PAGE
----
Forearm anchors on a Flying V vs. normal guitars

I just realized that it can be very hard to get a good forearm anchor on a Flying V with the neck at a “classical guitar” angle; in this sense it is vastly inferior to a shape like a Stratocaster.

This is obvious in retrospect, of course.

I like the V shape for the unencumbered access to the high frets, but like you, found the ergonomics of that shape lacking in other ways.

I kind of feel like the ideal shape is the Uli Roth “Sky” guitar, though rather than pay those prices, I’d rather just buy a strat-shaped guitar and saw off the lower horn.

I agree about the V shape. Great access to to upper frets, but awkward in other ways.

The Sky guitar is a neat idea, it definitely makes more sense to to me remove the lower horn entirely than trying to to make the cutaway extremely large while still maintaining a horn (like the Rusty Cooley signature guitars).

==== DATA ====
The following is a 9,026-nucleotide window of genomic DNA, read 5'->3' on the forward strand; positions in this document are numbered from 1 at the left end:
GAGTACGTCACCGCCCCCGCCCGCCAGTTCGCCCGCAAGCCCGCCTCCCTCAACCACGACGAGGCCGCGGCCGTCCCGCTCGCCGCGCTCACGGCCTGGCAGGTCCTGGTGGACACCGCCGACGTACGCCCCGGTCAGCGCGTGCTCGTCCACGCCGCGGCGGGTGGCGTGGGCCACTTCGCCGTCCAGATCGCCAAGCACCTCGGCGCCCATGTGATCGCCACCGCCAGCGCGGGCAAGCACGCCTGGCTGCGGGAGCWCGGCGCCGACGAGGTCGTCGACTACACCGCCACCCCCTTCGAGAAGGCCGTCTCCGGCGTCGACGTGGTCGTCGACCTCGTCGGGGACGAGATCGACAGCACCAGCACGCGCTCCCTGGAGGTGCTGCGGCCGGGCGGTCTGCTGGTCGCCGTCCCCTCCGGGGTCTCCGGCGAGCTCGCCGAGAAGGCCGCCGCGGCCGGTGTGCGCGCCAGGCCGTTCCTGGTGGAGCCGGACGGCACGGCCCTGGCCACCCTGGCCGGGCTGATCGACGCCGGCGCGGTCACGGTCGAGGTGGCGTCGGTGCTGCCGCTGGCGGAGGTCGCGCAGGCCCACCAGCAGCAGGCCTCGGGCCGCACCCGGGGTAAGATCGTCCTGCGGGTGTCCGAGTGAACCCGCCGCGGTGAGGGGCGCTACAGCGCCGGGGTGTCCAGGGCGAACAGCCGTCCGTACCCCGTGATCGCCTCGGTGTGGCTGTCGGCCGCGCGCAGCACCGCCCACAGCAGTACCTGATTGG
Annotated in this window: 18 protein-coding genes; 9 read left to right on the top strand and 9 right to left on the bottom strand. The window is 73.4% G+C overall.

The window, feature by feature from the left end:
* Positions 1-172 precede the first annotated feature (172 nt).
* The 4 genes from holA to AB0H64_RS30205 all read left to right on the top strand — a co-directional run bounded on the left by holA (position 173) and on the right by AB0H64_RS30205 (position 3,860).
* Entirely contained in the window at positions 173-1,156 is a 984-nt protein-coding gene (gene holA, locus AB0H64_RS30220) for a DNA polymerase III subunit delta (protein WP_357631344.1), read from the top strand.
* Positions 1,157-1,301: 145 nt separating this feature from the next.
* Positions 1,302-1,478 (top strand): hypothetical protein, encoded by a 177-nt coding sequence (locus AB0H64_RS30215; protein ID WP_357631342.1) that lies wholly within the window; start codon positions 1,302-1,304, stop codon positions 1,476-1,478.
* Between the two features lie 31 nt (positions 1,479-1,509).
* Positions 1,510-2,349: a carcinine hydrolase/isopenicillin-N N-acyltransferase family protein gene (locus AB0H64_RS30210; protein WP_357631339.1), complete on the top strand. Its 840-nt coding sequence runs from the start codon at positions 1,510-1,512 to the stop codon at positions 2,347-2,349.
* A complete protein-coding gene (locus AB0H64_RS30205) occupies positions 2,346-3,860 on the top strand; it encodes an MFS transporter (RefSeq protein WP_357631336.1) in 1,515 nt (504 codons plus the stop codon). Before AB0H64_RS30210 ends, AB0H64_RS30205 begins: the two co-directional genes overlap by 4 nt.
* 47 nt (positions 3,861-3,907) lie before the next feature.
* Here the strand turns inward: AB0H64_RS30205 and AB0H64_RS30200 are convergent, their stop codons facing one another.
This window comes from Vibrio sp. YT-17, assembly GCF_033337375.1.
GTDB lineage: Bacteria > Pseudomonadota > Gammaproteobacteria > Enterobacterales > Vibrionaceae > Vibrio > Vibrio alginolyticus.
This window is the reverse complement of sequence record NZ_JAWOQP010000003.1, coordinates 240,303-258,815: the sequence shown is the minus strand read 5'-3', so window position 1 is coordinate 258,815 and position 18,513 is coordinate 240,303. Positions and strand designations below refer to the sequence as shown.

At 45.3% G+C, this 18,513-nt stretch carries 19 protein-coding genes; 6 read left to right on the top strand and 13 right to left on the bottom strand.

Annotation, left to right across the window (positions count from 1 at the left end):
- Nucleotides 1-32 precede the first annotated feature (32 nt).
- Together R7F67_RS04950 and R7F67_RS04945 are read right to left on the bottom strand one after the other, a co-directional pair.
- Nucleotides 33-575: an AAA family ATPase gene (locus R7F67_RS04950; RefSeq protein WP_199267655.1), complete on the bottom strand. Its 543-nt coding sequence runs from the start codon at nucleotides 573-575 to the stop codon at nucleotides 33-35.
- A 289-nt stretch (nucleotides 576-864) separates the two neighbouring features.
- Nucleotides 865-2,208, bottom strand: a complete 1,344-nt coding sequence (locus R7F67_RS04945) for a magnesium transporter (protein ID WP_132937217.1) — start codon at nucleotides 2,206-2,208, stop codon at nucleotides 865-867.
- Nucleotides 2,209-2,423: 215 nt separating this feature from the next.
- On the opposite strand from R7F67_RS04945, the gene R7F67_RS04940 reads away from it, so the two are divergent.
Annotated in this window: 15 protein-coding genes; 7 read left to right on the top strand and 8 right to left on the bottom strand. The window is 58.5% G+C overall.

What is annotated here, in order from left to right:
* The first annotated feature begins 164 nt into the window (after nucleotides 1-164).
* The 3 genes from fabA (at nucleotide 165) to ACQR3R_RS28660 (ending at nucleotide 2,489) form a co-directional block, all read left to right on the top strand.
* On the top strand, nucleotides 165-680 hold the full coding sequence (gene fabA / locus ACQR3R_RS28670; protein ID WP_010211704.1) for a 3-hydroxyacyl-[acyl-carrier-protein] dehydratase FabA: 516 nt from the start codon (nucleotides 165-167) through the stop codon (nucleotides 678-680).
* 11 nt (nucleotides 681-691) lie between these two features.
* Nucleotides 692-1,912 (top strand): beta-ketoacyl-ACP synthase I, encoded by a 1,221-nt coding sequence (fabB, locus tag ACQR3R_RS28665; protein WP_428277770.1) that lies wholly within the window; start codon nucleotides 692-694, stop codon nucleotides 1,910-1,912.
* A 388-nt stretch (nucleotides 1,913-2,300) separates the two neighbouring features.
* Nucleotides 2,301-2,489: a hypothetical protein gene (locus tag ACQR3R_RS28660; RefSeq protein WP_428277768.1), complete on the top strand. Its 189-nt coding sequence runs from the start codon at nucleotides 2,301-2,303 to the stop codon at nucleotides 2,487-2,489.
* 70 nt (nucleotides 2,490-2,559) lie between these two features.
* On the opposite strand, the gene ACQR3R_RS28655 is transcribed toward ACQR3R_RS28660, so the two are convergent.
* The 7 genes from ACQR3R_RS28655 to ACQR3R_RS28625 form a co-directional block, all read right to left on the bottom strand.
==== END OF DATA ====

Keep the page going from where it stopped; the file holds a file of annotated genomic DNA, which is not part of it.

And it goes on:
I think this is the ideal:

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I think the upper-left part needs to look circular because of the constraint of a forearm anchor, so that looks reasonable. The upper horn is very useful for balance, so removing it depends on the taste of the user. After that, it’s just a question of if the guitar has to work in a seated position, or not…

This guitar looks reasonable to me in terms of overall design, it might even have a 5-way that behaves like an Ibanez (HSH), I’m not sure:

I can’t afford a Sky guitar! But one thing: I used to think that V’s had great fret access, but they don’t. Look carefully at this example, and it will be clear:

This is a guitar with good forearm anchor and access to every fret:

I’m wondering if I have to disassembly my V (it’s from Warmoth) and replace its body,

I was watching some of the best posers (not “poseurs”) on the V, and all of them seem to have terrible forearm anchors. I concluded that I can get a somewhat reasonable forearm anchor if I bring one really high, but that’s silly.

For the curious, this is first-rate posing, IMHO, with lots of drama, I love it: